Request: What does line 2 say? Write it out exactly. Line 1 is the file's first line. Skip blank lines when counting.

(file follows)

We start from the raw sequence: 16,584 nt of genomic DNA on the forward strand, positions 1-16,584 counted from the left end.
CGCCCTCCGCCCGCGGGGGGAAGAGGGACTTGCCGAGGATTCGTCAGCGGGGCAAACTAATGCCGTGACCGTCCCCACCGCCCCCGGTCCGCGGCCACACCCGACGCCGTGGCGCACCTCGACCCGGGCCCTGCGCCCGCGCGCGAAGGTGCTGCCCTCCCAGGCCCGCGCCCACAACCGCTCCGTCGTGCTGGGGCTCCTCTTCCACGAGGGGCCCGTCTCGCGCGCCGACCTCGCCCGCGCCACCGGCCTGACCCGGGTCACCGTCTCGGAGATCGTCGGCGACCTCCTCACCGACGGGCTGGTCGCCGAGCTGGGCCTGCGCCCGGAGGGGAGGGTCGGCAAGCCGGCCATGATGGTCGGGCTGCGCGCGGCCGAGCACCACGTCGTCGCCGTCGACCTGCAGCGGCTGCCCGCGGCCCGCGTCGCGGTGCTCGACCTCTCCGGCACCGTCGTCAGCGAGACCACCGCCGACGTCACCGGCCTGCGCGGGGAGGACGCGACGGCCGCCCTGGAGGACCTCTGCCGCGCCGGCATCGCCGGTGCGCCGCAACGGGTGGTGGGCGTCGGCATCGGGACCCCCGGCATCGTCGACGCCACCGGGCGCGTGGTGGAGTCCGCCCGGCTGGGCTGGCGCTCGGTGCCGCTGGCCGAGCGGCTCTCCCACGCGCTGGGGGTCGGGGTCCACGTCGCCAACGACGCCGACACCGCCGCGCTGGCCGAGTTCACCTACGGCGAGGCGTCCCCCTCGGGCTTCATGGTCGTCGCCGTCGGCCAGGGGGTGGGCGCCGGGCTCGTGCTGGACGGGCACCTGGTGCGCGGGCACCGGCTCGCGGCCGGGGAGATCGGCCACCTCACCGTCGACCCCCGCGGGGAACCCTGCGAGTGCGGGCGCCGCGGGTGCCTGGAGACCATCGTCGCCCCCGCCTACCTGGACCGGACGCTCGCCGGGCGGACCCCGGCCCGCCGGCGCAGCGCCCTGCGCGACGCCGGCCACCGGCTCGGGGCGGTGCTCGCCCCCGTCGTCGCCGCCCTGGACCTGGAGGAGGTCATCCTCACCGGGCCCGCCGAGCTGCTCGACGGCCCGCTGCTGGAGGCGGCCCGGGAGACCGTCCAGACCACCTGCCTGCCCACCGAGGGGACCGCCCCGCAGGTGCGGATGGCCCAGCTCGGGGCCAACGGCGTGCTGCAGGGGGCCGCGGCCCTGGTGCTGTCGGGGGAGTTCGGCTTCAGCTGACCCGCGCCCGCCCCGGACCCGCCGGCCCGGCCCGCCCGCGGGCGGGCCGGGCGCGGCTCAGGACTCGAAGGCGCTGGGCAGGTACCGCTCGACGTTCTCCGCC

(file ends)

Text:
CGCCCTCCGCCCGCGGGGGGAAGAGGGACTTGCCGAGGATTCGTCAGCGGGGCAAACTAATGCCGTGACCGTCCCCACCGCCCCCGGTCCGCGGCCACACCCGACGCCGTGGCGCACCTCGACCCGGGCCCTGCGCCCGCGCGCGAAGGTGCTGCCCTCCCAGGCCCGCGCCCACAACCGCTCCGTCGTGCTGGGGCTCCTCTTCCACGAGGGGCCCGTCTCGCGCGCCGACCTCGCCCGCGCCACCGGCCTGACCCGGGTCACCGTCTCGGAGATCGTCGGCGACCTCCTCACCGACGGGCTGGTCGCCGAGCTGGGCCTGCGCCCGGAGGGGAGGGTCGGCAAGCCGGCCATGATGGTCGGGCTGCGCGCGGCCGAGCACCACGTCGTCGCCGTCGACCTGCAGCGGCTGCCCGCGGCCCGCGTCGCGGTGCTCGACCTCTCCGGCACCGTCGTCAGCGAGACCACCGCCGACGTCACCGGCCTGCGCGGGGAGGACGCGACGGCCGCCCTGGAGGACCTCTGCCGCGCCGGCATCGCCGGTGCGCCGCAACGGGTGGTGGGCGTCGGCATCGGGACCCCCGGCATCGTCGACGCCACCGGGCGCGTGGTGGAGTCCGCCCGGCTGGGCTGGCGCTCGGTGCCGCTGGCCGAGCGGCTCTCCCACGCGCTGGGGGTCGGGGTCCACGTCGCCAACGACGCCGACACCGCCGCGCTGGCCGAGTTCACCTACGGCGAGGCGTCCCCCTCGGGCTTCATGGTCGTCGCCGTCGGCCAGGGGGTGGGCGCCGGGCTCGTGCTGGACGGGCACCTGGTGCGCGGGCACCGGCTCGCGGCCGGGGAGATCGGCCACCTCACCGTCGACCCCCGCGGGGAACCCTGCGAGTGCGGGCGCCGCGGGTGCCTGGAGACCATCGTCGCCCCCGCCTACCTGGACCGGACGCTCGCCGGGCGGACCCCGGCCCGCCGGCGCAGCGCCCTGCGCGACGCCGGCCACCGGCTCGGGGCGGTGCTCGCCCCCGTCGTCGCCGCCCTGGACCTGGAGGAGGTCATCCTCACCGGGCCCGCCGAGCTGCTCGACGGCCCGCTGCTGGAGGCGGCCCGGGAGACCGTCCAGACCACCTGCCTGCCCACCGAGGGGACCGCCCCGCAGGTGCGGATGGCCCAGCTCGGGGCCAACGGCGTGCTGCAGGGGGCCGCGGCCCTGGTGCTGTCGGGGGAGTTCGGCTTCAGCTGACCCGCGCCCGCCCCGGACCCGCCGGCCCGGCCCGCCCGCGGGCGGGCCGGGCGCGGCTCAGGACTCGAAGGCGCTGGGCAGGTACCGCTCGACGTTCTCCGCC